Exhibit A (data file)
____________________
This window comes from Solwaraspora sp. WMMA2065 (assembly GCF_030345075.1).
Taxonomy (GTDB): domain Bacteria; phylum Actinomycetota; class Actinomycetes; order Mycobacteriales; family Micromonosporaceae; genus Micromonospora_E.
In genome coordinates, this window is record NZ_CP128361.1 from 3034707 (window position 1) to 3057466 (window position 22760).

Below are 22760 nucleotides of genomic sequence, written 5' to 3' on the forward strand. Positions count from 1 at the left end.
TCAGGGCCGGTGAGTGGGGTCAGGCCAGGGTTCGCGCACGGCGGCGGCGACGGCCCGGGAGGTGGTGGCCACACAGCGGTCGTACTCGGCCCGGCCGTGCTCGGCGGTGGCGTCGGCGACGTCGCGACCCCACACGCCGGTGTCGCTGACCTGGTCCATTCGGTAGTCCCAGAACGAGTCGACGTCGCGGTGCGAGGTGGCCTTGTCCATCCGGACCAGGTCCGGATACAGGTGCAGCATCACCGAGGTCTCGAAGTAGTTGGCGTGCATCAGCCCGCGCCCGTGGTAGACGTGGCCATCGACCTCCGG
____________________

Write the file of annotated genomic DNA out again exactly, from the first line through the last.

This window comes from Solwaraspora sp. WMMA2065 (assembly GCF_030345075.1).
Taxonomy (GTDB): domain Bacteria; phylum Actinomycetota; class Actinomycetes; order Mycobacteriales; family Micromonosporaceae; genus Micromonospora_E.
In genome coordinates, this window is record NZ_CP128361.1 from 3034707 (window position 1) to 3057466 (window position 22760).

Below are 22760 nucleotides of genomic sequence, written 5' to 3' on the forward strand. Positions count from 1 at the left end.
TCAGGGCCGGTGAGTGGGGTCAGGCCAGGGTTCGCGCACGGCGGCGGCGACGGCCCGGGAGGTGGTGGCCACACAGCGGTCGTACTCGGCCCGGCCGTGCTCGGCGGTGGCGTCGGCGACGTCGCGACCCCACACGCCGGTGTCGCTGACCTGGTCCATTCGGTAGTCCCAGAACGAGTCGACGTCGCGGTGCGAGGTGGCCTTGTCCATCCGGACCAGGTCCGGATACAGGTGCAGCATCACCGAGGTCTCGAAGTAGTTGGCGTGCATCAGCCCGCGCCCGTGGTAGACGTGGCCATCGACCTCCGG